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Biology of IgE Production: IgE Cell Differentiation and the Memory of IgE Responses

  • Jin-Shu He
  • Sriram Narayanan
  • Sharrada Subramaniam
  • Wen Qi Ho
  • Juan J. Lafaille
  • Maria A. Curotto de LafailleEmail author
Chapter
Part of the Current Topics in Microbiology and Immunology book series (CT MICROBIOLOGY, volume 388)

Abstract

The generation of long-lived plasma cells and memory B cells producing high-affinity antibodies depends on the maturation of B cell responses in germinal centers. These processes are essential for long-lasting antibody-mediated protection against infections. IgE antibodies are important for defense against parasites and toxins and can also mediate anti-tumor immunity. However, high-affinity IgE is also the main culprit responsible for the manifestations of allergic disease, including life-threatening anaphylaxis . Thus, generation of high-affinity IgE must be tightly regulated. Recent studies of IgE B cell biology have unveiled two mechanisms that limit high-affinity IgE memory responses: First, B cells that have recently switched to IgE production are programmed to rapidly differentiate into plasma cells, and second, IgE germinal center cells are transient and highly apoptotic. Opposing these processes, we now know that germinal center-derived IgG B cells can switch to IgE production, effectively becoming IgE-producing plasma cells. In this chapter, we will discuss the unique molecular and cellular pathways involved in the generation of IgE antibodies.

Keywords

Class Switching Dark Zone Class Switch Recombination Switch Region Sequential Switching 
These keywords were added by machine and not by the authors. This process is experimental and the keywords may be updated as the learning algorithm improves.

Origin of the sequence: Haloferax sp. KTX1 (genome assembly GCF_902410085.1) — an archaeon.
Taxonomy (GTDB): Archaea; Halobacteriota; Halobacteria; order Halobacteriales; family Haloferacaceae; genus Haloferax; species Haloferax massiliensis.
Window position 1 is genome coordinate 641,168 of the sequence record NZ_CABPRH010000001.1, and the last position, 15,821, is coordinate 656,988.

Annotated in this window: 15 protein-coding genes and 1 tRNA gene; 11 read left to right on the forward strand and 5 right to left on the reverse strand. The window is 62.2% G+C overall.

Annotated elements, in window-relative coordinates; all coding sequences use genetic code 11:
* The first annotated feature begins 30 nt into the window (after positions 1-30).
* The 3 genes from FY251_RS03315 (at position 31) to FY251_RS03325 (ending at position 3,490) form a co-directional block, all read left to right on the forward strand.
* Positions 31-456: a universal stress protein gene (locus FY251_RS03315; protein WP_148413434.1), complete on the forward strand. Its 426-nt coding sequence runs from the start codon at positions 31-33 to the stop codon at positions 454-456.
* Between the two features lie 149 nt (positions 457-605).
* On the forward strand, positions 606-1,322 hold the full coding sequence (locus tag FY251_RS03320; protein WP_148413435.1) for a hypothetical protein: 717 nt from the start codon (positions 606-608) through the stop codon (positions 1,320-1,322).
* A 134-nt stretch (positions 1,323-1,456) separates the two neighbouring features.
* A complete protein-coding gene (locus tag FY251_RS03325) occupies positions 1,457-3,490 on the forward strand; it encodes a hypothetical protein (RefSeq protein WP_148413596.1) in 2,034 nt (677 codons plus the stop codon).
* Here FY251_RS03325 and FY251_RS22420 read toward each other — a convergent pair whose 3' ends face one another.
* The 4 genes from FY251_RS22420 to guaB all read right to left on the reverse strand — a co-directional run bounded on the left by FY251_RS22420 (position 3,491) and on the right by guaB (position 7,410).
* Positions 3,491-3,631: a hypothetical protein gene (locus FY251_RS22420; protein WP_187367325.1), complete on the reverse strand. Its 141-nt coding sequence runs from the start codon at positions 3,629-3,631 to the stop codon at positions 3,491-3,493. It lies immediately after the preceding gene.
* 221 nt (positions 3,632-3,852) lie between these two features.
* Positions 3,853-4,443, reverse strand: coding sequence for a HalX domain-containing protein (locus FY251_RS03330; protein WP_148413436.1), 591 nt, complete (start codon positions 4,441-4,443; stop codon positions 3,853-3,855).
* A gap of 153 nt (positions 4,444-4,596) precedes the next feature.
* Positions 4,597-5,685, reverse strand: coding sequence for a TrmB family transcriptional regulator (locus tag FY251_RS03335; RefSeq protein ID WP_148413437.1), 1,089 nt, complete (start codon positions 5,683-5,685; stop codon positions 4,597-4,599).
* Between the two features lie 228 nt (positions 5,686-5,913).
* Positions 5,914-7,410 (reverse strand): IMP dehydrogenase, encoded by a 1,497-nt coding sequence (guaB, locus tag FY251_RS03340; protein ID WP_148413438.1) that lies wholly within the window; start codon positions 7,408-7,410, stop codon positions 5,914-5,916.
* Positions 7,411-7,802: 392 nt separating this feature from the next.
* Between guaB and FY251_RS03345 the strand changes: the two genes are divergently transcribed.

Abbreviations

AID

Activation-induced cytidine deaminase

BCR

B cell receptor

CSR

Class switch recombination

EMPD

Extra membrane proximal domain

GC

Germinal center

LN

Lymph node

PC

Plasma cell

TLR

Toll-like receptor

Notes

Acknowledgments

MACL laboratory is supported by A*STAR-SIgN core funding and by the Joint Council Organization (JCO) grant 1431AFG104, Singapore. J.J. Lafaille laboratory is supported by the Multiple Sclerosis Society, a B Levine scholarship and the NIH. We wish to thank Dr Lucy Robinson of Insight Editing London for her assistance in the preparation of the text.

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Copyright information

© Springer International Publishing Switzerland 2015

Authors and Affiliations

  • Jin-Shu He
    • 1
  • Sriram Narayanan
    • 1
  • Sharrada Subramaniam
    • 1
    • 2
  • Wen Qi Ho
    • 1
  • Juan J. Lafaille
    • 3
  • Maria A. Curotto de Lafaille
    • 1
    Email author
  1. 1.Singapore Immunology Network (SIgN)Agency for Science, Technology and ResearchSingaporeSingapore
  2. 2.Nanyang Technological University, School of Biological SciencesSingaporeSingapore
  3. 3.Skirball Institute and Department of PathologyNew York University School of MedicineNew YorkUSA

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